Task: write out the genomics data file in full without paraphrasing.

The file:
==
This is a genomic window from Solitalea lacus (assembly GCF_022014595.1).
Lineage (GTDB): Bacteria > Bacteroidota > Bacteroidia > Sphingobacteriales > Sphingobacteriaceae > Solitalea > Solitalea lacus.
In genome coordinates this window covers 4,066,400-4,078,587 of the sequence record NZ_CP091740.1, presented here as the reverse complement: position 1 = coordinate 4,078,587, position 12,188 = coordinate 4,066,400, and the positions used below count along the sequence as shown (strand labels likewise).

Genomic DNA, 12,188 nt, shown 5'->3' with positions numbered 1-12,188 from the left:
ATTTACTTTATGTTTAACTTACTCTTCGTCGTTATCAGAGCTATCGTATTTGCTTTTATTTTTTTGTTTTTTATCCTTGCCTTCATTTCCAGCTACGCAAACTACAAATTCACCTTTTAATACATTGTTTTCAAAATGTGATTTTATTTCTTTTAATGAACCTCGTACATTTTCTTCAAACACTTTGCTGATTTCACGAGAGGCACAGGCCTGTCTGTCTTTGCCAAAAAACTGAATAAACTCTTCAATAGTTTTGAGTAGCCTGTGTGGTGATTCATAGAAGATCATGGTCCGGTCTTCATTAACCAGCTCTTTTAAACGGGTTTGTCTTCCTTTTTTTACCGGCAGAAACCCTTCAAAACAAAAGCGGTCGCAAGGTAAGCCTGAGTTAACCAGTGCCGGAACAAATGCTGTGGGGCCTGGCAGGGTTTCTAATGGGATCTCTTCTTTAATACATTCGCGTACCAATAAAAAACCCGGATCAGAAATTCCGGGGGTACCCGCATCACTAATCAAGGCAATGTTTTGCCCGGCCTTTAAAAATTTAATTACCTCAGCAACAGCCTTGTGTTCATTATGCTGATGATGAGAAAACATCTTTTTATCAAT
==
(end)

This is a genomic window from Solitalea lacus (assembly GCF_022014595.1).
Lineage (GTDB): Bacteria > Bacteroidota > Bacteroidia > Sphingobacteriales > Sphingobacteriaceae > Solitalea > Solitalea lacus.
In genome coordinates this window covers 4,066,400-4,078,587 of the sequence record NZ_CP091740.1, presented here as the reverse complement: position 1 = coordinate 4,078,587, position 12,188 = coordinate 4,066,400, and the positions used below count along the sequence as shown (strand labels likewise).

Genomic DNA, 12,188 nt, shown 5'->3' with positions numbered 1-12,188 from the left:
ATTTACTTTATGTTTAACTTACTCTTCGTCGTTATCAGAGCTATCGTATTTGCTTTTATTTTTTTGTTTTTTATCCTTGCCTTCATTTCCAGCTACGCAAACTACAAATTCACCTTTTAATACATTGTTTTCAAAATGTGATTTTATTTCTTTTAATGAACCTCGTACATTTTCTTCAAACACTTTGCTGATTTCACGAGAGGCACAGGCCTGTCTGTCTTTGCCAAAAAACTGAATAAACTCTTCAATAGTTTTGAGTAGCCTGTGTGGTGATTCATAGAAGATCATGGTCCGGTCTTCATTAACCAGCTCTTTTAAACGGGTTTGTCTTCCTTTTTTTACCGGCAGAAACCCTTCAAAACAAAAGCGGTCGCAAGGTAAGCCTGAGTTAACCAGTGCCGGAACAAATGCTGTGGGGCCTGGCAGGGTTTCTAATGGGATCTCTTCTTTAATACATTCGCGTACCAATAAAAAACCCGGATCAGAAATTCCGGGGGTACCCGCATCACTAATCAAGGCAATGTTTTGCCCGGCCTTTAAAAATTTAATTACCTCAGCAACAGCCTTGTGTTCATTATGCTGATGATGAGAAAACATCTTTTTATCAAT